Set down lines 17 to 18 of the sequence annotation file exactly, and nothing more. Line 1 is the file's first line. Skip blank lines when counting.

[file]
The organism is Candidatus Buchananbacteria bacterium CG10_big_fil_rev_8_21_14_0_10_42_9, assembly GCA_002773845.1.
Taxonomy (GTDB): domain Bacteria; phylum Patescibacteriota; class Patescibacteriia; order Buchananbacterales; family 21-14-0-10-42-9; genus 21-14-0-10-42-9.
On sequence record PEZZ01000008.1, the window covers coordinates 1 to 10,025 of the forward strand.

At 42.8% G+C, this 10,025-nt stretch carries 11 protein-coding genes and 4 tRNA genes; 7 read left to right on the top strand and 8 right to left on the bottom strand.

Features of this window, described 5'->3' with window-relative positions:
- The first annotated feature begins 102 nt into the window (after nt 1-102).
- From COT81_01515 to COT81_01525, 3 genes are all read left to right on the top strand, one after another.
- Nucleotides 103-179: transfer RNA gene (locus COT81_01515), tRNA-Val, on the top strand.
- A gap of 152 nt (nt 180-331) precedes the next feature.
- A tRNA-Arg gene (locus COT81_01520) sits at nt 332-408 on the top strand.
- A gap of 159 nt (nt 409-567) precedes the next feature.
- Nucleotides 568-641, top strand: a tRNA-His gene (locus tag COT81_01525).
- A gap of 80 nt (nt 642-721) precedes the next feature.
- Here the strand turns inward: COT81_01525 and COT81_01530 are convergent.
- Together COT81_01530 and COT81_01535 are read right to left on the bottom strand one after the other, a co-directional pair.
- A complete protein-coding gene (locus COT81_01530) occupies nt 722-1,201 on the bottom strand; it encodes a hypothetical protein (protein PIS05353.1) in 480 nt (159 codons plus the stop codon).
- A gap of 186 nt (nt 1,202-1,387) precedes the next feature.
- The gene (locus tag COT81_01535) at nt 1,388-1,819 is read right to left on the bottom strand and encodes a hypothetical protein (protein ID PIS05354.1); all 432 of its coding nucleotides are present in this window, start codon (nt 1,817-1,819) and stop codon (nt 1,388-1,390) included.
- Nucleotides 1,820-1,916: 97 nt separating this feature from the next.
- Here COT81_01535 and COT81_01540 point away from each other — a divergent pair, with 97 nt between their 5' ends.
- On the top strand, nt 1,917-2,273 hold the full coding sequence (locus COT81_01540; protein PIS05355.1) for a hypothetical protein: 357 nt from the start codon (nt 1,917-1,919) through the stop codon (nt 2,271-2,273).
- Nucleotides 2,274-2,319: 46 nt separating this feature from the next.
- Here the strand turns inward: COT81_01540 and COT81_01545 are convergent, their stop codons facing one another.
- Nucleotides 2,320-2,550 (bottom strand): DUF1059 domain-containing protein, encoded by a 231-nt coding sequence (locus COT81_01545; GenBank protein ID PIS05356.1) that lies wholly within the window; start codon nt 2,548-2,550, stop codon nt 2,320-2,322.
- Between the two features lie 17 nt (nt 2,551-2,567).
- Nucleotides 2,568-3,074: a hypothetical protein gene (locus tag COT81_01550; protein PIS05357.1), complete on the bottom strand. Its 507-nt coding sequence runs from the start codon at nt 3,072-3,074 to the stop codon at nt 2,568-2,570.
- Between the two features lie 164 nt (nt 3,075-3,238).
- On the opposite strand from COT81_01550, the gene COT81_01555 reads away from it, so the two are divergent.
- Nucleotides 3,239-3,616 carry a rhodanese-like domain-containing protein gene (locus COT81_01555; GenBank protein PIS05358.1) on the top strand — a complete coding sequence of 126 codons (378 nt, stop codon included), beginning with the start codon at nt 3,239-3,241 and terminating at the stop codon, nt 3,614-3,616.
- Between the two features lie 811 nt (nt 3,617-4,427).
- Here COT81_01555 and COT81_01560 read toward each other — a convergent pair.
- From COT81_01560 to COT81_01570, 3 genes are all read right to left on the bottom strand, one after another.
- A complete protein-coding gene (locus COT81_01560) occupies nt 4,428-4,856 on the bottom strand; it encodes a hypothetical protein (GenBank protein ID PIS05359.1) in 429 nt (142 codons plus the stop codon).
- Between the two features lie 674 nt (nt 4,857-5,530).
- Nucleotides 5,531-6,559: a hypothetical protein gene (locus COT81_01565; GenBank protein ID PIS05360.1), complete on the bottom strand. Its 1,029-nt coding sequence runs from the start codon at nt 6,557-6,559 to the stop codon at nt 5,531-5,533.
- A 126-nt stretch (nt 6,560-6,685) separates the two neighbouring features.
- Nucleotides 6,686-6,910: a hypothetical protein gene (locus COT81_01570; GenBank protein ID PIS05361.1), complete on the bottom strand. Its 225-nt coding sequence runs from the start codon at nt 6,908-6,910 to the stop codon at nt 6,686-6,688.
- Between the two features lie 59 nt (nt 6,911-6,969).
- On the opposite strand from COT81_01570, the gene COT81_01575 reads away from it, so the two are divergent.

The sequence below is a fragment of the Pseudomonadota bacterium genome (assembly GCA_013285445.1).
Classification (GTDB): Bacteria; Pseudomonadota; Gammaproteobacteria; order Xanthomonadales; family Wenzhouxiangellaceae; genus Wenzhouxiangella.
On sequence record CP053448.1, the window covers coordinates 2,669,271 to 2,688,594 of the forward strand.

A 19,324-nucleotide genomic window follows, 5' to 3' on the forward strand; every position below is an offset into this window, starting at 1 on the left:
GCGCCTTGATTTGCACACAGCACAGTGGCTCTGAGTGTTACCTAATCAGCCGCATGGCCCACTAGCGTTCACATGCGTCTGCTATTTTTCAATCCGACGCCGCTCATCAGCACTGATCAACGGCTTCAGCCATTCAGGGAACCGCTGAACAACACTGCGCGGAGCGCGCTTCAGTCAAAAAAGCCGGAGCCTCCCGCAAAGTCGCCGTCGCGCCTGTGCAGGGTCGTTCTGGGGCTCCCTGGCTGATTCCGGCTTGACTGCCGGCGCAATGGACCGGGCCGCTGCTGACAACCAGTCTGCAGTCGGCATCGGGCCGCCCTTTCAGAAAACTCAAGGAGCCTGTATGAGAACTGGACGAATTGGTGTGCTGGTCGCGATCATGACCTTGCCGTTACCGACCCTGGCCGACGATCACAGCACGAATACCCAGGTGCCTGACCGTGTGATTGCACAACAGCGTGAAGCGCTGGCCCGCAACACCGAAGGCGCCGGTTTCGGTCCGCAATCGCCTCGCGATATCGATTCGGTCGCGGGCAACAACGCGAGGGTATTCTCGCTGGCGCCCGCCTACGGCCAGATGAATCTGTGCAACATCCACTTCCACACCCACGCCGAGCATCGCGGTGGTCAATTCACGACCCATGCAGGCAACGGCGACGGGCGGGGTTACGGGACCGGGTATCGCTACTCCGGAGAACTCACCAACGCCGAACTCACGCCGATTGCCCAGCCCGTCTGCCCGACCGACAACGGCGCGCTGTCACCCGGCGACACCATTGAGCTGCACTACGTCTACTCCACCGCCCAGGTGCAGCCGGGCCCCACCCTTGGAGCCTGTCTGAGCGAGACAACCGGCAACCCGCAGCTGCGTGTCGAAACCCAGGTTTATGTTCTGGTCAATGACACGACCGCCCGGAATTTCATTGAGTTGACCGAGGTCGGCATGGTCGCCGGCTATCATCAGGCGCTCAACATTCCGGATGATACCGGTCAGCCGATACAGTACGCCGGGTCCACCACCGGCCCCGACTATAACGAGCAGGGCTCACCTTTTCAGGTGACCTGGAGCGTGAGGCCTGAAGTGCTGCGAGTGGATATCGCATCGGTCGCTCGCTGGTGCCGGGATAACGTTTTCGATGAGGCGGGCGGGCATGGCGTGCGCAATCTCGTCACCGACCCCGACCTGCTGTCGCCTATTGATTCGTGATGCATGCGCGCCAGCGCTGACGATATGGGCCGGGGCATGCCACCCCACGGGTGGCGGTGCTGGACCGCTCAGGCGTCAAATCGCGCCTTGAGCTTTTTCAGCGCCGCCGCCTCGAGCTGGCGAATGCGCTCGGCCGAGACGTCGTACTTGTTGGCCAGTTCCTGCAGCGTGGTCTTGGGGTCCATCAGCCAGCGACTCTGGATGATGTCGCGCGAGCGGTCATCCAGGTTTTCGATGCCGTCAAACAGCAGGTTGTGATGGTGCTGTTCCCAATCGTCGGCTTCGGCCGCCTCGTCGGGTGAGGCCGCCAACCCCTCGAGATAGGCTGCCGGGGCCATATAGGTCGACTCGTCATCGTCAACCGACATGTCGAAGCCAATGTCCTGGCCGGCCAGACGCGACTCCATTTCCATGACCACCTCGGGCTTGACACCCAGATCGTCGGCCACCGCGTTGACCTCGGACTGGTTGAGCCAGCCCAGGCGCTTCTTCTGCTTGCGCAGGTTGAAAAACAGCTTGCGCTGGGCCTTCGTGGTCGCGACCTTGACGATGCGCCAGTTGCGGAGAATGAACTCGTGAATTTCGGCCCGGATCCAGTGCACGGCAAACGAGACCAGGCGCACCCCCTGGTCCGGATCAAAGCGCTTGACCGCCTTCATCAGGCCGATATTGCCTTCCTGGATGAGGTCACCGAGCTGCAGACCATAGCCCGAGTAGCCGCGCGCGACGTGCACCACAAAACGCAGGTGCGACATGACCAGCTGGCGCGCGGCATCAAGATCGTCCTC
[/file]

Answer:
- A gap of 186 nt (nt 1,202-1,387) precedes the next feature.
- The gene (locus tag COT81_01535) at nt 1,388-1,819 is read right to left on the bottom strand and encodes a hypothetical protein (protein ID PIS05354.1); all 432 of its coding nucleotides are present in this window, start codon (nt 1,817-1,819) and stop codon (nt 1,388-1,390) included.